Mr Neo Poh Goon is a practitioner of the kampung spirit ("Being a good neighbour begins with a smile"; Jan 11).
It seems that the more we smile and say hello, the easier it becomes, and the better we and others feel.
Studies have shown a person is strongly influenced by the emotion his facial expression is communicating - be it positive emotions (smiling) or negative ones (frowning).
There are studies which show that smiling reduces stress. In 2012, psychologists at the University of Kansas studied 170 participants who were told to hold chopsticks in their mouths in three formations after performing a stressful task.
Each formation caused them to smile to various degrees without realising it. They found that subjects who smiled the widest experienced a substantial reduction in heart rate and quicker stress recovery, compared to those whose expressions remained neutral.
More than ridding the body of stress, smiling can release tension on a cellular level as well.
In her book, Secrets Of Your Cells, biochemist Sondra Barrett explains how cells can distinguish between safety and danger, find and repair problems, and create an overall sense of balance within the body.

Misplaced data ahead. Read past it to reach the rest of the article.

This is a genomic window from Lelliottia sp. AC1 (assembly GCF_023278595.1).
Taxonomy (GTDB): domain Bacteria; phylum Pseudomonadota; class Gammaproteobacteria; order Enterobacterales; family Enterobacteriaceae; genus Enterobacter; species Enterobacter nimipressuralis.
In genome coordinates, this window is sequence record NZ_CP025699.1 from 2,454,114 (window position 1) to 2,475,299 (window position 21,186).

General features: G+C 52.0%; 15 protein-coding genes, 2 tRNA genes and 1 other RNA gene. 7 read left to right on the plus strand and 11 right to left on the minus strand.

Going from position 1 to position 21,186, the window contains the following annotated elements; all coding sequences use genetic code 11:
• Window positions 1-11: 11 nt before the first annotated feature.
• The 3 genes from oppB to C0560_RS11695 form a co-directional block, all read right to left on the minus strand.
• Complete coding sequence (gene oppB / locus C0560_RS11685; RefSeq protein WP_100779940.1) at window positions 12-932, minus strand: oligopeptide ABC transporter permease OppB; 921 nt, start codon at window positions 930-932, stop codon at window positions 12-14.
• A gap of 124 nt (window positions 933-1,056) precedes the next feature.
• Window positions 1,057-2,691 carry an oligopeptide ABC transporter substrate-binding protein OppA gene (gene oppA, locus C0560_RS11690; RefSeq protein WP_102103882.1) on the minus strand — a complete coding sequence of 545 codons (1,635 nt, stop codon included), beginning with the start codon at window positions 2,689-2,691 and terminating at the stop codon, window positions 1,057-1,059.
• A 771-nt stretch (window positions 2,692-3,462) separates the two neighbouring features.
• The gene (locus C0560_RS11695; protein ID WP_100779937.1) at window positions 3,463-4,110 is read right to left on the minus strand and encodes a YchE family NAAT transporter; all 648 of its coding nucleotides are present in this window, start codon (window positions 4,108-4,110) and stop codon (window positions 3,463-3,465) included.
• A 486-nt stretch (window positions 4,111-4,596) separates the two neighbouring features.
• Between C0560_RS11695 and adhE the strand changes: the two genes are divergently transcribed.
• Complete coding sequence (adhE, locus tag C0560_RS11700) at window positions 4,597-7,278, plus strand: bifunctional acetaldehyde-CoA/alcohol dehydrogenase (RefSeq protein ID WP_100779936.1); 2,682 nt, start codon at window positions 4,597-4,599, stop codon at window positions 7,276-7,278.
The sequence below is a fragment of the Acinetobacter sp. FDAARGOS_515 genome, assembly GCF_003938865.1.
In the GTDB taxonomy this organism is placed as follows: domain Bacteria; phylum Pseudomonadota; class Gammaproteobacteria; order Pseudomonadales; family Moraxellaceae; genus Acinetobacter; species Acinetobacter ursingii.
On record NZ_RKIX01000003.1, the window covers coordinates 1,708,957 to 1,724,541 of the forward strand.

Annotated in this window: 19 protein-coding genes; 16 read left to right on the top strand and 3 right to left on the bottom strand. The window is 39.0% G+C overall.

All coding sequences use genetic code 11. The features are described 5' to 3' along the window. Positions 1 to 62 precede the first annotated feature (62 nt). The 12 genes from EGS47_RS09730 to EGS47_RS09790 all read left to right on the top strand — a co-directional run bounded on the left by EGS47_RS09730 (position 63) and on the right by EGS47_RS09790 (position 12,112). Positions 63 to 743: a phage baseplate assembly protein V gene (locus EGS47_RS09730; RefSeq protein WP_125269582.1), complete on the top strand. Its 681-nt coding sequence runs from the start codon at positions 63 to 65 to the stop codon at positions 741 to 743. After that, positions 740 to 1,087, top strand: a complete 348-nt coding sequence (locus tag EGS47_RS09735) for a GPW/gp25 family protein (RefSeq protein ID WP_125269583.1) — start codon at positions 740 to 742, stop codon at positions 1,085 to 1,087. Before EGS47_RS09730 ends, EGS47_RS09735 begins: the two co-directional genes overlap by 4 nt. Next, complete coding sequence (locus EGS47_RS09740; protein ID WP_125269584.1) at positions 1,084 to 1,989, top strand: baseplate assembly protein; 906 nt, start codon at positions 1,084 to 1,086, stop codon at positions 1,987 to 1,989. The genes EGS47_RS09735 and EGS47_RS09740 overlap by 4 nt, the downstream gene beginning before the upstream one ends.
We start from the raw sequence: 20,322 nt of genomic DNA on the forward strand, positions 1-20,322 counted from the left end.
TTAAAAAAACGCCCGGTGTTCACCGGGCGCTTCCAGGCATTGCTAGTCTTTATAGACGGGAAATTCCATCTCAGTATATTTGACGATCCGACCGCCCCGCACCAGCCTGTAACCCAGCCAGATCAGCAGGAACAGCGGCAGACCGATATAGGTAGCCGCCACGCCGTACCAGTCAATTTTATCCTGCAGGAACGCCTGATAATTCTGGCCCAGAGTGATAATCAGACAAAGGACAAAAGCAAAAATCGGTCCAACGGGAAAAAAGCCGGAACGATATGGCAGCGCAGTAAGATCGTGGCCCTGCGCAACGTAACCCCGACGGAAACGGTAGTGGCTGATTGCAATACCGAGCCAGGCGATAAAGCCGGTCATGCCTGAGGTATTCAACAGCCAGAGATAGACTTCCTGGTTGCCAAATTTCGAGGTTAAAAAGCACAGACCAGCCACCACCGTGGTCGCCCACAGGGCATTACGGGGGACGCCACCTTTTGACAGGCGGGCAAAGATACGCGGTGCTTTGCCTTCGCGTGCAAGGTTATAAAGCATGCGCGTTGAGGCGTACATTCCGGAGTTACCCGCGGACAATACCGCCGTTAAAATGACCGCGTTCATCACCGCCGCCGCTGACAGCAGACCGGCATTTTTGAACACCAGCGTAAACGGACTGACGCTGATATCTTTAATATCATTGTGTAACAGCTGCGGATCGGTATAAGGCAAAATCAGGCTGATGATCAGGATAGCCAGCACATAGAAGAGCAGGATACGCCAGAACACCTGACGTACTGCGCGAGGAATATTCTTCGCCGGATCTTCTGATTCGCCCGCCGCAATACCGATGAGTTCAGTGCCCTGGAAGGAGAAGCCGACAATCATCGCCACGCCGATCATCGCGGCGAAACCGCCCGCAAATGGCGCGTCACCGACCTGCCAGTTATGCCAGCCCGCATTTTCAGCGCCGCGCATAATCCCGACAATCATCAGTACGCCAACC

Evidently, a person's thoughts have a direct effect on cell function.
When we smile, we reduce the rigidness of our cells, and this physical relaxation can help combat the risk of stress-induced cell mutations that can lead to the growth of cancer cells.
Beyond the physical benefits, smiling also promotes social health.
In a 2014 study, researchers found that authentic smiles shared by employees influenced their impressions on customers in a positive way. Employees who smile came across as more likeable and friendly, and customers who interacted with them felt more satisfied about their overall experience.
Smiles are free. Let us all try smiling and bring back the kampung spirit.
William Wan (Dr)
Singapore Kindness Movement